Friday, August 25, 2017

Chamber of Commerce group pitches ideas to help more companies go public

By Jacquelyn Lumb

Ten organizations, including the U.S. Chamber of Commerce and Nasdaq, have written to Treasury Secretary Steven Mnuchin with recommendations to encourage more companies to go public. The recommendations will help inform Treasury’s report on capital markets that was ordered by the Administration on February 3. Among the group’s key recommendations are extending the JOBS Act on-ramp for emerging growth companies (EGCs) from five to 10 years, modernizing the internal control reporting requirements, reforming the shareholder proposal rules, and enhancing regulatory oversight of proxy advisory firms. While there are a number of reasons for the decline in public companies, the group said there are issues that policymakers can and should address.

Extend JOBS Act on-ramp. The first recommendation, to extend the on-ramp for all EGCs from five years to 10 years and to include companies that qualify as large accelerated filers, would provide an incentive for businesses to go public by exempting them from a number of costly mandates for a longer period of time. The group said there is no evidence that these exemptions have compromised investor protection or undermined confidence in the markets. The group also suggested making the on-ramp available for all initial public offerings for five years, regardless of whether the companies meet the definition of an EGC.

Modify internal control requirement. The group recommended that Congress, the SEC, the PCAOB and FASB explore ways to provide relief to small and mid-sized companies from some of the more onerous provisions of the internal control requirements in Sarbanes-Oxley Act Section 404(b). The costs of compliance were underestimated, the group explained, particularly for middle market companies in their efforts to meet the standards of the PCAOB inspection process. According to the group, many businesses report that auditors use one-size-fits-all generic templates to walk through the PCAOB inspection points. This is time consuming and does little to enhance the overall quality of controls, the group advised.

Improve disclosure effectiveness. Many CEOs point to the administrative burden of public reporting as a significant challenge in completing an IPO. The group urged the SEC to continue the disclosure effectiveness initiative and to reject further attempts to use corporate disclosure to promote agendas that are not related to providing investors with material information. The group recommended the Supreme Court’s definition of materiality outlined in TSC Industries, Inc. v. Northway Inc. in determining the disclosure requirements.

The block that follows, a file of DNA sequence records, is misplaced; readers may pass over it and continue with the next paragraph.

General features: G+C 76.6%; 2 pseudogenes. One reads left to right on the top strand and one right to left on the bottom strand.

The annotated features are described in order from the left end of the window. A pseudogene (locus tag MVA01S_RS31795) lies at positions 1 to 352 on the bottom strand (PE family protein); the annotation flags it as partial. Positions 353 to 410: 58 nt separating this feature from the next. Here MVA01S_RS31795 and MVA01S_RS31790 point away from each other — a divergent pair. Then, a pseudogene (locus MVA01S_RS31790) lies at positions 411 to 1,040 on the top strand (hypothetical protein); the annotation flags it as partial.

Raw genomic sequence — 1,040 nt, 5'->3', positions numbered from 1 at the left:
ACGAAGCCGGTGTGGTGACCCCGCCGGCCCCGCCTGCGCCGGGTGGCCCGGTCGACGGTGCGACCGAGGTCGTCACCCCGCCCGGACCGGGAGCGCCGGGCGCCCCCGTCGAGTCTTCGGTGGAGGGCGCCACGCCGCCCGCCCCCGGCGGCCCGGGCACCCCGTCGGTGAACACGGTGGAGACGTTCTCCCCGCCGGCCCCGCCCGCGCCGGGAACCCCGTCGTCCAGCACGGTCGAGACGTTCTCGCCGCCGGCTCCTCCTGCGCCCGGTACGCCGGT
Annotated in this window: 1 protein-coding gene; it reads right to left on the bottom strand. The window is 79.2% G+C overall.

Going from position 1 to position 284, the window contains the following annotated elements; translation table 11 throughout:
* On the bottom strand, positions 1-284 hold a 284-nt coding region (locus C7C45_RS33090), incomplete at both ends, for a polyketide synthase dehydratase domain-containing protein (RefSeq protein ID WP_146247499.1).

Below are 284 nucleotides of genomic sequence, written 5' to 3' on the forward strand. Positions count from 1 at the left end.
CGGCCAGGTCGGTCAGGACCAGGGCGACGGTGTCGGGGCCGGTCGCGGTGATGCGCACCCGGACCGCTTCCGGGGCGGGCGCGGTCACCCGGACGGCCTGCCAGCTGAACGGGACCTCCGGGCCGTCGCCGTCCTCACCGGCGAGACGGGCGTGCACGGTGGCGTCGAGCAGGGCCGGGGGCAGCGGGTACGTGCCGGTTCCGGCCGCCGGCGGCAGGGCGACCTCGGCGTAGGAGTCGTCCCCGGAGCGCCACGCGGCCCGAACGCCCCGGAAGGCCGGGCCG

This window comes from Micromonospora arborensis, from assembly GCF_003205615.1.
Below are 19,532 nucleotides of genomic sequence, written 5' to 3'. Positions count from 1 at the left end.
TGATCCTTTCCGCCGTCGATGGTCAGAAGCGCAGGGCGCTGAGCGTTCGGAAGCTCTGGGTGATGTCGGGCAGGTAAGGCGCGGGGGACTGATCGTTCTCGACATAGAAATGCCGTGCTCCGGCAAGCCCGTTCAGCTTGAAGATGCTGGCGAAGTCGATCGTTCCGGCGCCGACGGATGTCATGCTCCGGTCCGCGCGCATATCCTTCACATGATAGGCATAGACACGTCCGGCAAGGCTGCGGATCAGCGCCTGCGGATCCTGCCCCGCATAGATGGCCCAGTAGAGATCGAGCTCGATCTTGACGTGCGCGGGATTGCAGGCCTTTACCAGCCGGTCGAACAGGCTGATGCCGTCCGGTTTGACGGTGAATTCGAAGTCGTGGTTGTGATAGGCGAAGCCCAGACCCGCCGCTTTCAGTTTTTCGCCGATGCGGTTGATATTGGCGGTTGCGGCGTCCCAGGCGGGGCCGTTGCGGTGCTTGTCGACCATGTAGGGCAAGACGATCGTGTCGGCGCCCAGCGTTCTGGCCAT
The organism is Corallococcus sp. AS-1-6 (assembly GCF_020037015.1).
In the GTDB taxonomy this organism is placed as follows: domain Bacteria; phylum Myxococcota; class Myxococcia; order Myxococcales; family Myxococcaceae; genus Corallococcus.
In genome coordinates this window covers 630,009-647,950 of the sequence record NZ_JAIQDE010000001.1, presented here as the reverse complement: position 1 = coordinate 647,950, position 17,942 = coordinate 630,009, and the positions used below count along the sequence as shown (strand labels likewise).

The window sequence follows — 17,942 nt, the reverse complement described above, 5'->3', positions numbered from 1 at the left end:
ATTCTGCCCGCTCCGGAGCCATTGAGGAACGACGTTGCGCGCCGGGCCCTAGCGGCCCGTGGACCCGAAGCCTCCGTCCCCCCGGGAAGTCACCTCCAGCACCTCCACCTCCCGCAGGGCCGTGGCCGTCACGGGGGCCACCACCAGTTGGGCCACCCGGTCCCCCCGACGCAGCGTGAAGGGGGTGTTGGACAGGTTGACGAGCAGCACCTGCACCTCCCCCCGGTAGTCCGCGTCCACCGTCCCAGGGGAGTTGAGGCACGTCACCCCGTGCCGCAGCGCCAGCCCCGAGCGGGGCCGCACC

Reform shareholder proposal process. The group believes that the reform of the shareholder proposal process is long overdue. At a minimum, it urged the SEC to raise the thresholds for when a proposal can be re-submitted. As for proxy advisory firms, the group noted that Institutional Shareholder Services and Glass Lewis exert significant influence over corporate governance in the U.S. but operate with little transparency and have numerous conflicts of interest. The SEC issued guidance in 2014 that was helpful, the group advised, but these firms continue to pose a challenge for many companies. The group urged the SEC to continue to explore ways to make the industry more accountable.

Examine alternative markets for EGCs. The group recommended that the SEC examine possible alternative market structures for EGCs and others that face liquidity challenges in the secondary markets. The group also urged the SEC to find a way to promote company research, such as a safe harbor for pre-IPO research, which it believes would improve the trading environment for these stocks.

These recommendations are just a beginning, the group wrote, and it plans to continue to develop ideas to help incentivize more companies to go public.

The other signatories to the letter are the Intercontinental Exchange; Equity Dealers of America; Steven Bochner, a partner at Wilson Sonsini; Joseph Culley, Jr. with Janney Montgomery Scott; Kate Mitchell, co-founder and partner at Scale Venture Partners; Jeffrey Solomon, president of Cowen Inc.; and Joel Trotter, a partner at Latham & Watkins.